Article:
Italy was the Cammy Brothers’ first love.
At 13, she took a “typical first trip to Europe” with her parents, visiting tourist hotspots like Paris, London and Venice. Paris and London came and went, but it was the latter that marked Brothers. The friendly people, the sun-dappled rooftops, and the streets covered in layers of history — it all made the Iowa City girl want to know more.
And that’s what she did.
Brothers, now an associate professor of art, design and architecture at Northeastern, specializes in Italian Renaissance and Mediterranean art and architecture. Like a story from an ancient Roman myth, the seed that was planted on the brothers’ first trip to Italy blossomed into a fruitful tree of lifelong knowledge and passion.
“Every time I go back to a church I’ve seen before but haven’t visited in years, I see new things,” Brothers says. “It’s really the contact with buildings and objects and seeing new places that always raises new questions for me.”
After returning from Europe with her parents, Brothers became obsessed with Italian culture, history and language. She learned Italian in her senior year of high school and then studied Italian history and literature early in her undergraduate program at Harvard University.
Brothers says the turning point that led her to the Italian Renaissance was a summer trip to Florence on a program run by the University of Pennsylvania. Years after first wandering the streets of Venice with his parents, Brothers was now visiting villas, palaces, churches and museums. She returned to Harvard with an almost religious zeal for Italian art and architecture, particularly of the Italian Renaissance.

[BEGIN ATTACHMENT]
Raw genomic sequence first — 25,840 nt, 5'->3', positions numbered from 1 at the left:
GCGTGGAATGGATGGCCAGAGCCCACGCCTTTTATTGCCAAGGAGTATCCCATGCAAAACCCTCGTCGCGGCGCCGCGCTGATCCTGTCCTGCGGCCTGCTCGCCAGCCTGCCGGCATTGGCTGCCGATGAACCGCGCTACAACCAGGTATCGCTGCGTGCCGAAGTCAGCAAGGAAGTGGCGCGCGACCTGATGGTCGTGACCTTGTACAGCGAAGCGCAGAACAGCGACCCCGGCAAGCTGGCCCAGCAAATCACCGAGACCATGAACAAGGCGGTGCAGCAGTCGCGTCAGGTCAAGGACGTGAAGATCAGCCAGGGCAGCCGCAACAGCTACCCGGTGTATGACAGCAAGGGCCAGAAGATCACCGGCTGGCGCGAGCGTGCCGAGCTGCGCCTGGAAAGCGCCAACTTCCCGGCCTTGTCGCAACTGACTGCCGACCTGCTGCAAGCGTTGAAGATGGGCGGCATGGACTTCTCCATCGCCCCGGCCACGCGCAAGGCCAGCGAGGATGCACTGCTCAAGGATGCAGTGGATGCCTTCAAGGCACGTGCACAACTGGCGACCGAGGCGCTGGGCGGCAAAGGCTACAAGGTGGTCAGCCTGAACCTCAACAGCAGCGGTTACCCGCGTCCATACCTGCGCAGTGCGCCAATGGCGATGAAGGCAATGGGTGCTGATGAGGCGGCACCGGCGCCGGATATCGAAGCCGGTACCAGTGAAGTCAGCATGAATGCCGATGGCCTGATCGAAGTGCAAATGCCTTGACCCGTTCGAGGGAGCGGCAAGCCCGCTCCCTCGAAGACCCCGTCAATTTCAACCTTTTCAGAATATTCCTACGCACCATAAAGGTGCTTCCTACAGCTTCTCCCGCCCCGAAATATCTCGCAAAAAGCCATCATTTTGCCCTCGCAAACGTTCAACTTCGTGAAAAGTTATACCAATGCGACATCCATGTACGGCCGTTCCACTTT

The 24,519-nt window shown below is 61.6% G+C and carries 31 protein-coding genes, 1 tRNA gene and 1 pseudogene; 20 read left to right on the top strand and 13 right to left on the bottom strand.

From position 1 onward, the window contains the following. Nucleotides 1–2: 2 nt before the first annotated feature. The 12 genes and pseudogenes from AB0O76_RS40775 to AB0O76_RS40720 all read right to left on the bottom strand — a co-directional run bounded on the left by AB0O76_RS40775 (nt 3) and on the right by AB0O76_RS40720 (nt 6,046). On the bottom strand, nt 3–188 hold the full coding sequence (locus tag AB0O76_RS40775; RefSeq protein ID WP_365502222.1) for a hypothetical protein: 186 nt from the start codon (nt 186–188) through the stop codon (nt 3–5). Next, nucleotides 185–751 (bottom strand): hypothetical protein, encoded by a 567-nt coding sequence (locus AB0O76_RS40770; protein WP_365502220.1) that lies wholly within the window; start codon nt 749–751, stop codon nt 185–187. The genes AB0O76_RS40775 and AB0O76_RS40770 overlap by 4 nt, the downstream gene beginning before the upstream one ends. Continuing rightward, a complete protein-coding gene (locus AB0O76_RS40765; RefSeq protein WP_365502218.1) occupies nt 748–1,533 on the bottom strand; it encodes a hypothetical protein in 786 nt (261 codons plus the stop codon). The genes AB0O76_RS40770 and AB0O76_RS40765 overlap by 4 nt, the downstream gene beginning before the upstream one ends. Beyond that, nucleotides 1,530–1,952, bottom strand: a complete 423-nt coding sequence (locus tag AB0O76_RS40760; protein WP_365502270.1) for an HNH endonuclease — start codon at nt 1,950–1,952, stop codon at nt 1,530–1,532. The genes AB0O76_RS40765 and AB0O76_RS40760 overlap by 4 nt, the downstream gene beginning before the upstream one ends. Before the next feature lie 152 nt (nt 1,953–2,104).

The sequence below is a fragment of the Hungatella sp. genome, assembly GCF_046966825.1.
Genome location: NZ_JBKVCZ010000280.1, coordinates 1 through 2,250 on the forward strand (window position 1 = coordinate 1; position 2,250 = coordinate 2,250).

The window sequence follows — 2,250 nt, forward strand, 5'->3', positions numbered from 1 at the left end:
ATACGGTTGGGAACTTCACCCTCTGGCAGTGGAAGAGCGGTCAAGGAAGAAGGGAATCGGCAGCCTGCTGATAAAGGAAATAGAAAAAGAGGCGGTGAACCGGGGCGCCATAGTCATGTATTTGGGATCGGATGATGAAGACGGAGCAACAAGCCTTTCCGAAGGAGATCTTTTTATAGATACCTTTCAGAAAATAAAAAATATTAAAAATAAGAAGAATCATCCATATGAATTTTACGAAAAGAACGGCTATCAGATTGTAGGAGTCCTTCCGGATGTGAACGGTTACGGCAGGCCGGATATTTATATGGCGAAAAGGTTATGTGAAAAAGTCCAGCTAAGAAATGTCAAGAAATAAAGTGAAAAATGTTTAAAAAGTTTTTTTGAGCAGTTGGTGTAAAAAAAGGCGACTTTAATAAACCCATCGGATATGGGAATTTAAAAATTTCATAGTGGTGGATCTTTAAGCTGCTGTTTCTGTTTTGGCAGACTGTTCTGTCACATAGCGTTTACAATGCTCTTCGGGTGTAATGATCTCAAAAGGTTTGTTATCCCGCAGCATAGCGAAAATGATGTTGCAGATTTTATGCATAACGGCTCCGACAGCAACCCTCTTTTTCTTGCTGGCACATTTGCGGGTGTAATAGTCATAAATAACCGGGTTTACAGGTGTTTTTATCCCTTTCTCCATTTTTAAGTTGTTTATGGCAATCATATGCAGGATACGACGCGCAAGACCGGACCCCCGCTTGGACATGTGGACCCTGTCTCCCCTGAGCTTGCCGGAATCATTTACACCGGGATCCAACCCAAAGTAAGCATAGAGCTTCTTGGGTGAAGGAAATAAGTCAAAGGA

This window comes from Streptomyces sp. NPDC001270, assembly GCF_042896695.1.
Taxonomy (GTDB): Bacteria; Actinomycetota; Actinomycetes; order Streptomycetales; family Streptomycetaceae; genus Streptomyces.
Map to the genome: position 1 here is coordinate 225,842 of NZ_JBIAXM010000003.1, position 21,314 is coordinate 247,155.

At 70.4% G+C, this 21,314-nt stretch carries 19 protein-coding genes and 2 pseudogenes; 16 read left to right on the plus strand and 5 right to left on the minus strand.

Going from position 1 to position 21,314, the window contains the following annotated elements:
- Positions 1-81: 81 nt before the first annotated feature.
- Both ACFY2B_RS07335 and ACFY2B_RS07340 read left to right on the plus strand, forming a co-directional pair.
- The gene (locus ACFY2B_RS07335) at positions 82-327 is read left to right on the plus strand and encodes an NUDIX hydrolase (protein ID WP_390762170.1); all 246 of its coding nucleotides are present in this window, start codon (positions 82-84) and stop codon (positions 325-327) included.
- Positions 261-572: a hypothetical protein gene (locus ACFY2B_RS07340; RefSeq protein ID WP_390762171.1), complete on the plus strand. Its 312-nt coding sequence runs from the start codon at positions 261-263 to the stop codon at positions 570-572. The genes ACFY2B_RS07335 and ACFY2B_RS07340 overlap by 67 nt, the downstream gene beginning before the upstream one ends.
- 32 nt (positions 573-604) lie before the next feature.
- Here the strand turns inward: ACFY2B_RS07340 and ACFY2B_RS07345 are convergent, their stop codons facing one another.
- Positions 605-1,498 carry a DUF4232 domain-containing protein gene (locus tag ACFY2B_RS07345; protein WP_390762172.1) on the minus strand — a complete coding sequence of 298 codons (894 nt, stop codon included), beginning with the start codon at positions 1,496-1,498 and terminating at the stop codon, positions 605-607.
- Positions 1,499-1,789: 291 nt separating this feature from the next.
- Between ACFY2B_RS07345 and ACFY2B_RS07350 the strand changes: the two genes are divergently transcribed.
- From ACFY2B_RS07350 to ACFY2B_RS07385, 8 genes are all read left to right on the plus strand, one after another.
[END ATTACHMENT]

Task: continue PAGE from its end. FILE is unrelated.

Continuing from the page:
“There was a kind of way in which the art of this period represented a convergence of a lot of different cultural factors, and because I was interested in all of those things, it seemed like a way for me to continue to pursue my interests. for poetry or literature while also studying these beautiful objects,” says Brothers.
The Italian Renaissance spanned the 15th and 16th centuries – although some scholars claim it lasted even longer – and represented a cultural renaissance after the Middle Ages. Italian artists, architects, writers and thinkers explored new ideas and techniques. Italy’s greatest creative minds brought a humanistic approach to their work, drawing inspiration not only from biblical stories and Roman myths, but also from the human body itself.
“Patrons and humanists were interested in these classic texts or these stories like Apollo and Daphne, but there was also a lot of motivation on the part of artists to find an excuse to represent nudes because it was this new subject really fascinating,” says Brothers. .
But the creative boom of the Italian Renaissance was only possible thanks to another parallel development: “the birth of capitalism”, says Brothers. The Renaissance is a historical convergence between artistic innovation and new forms of financial and economic power. Wealthy families like the Medici were among the first international bankers and invested significant capital in the arts, not only for the public good but also for their own benefit.
“One explanation for why this period looms so large is that very smart people were investing huge amounts of money in the arts and in the arts for the public good, which then encouraged competition among artists,” says Brothers.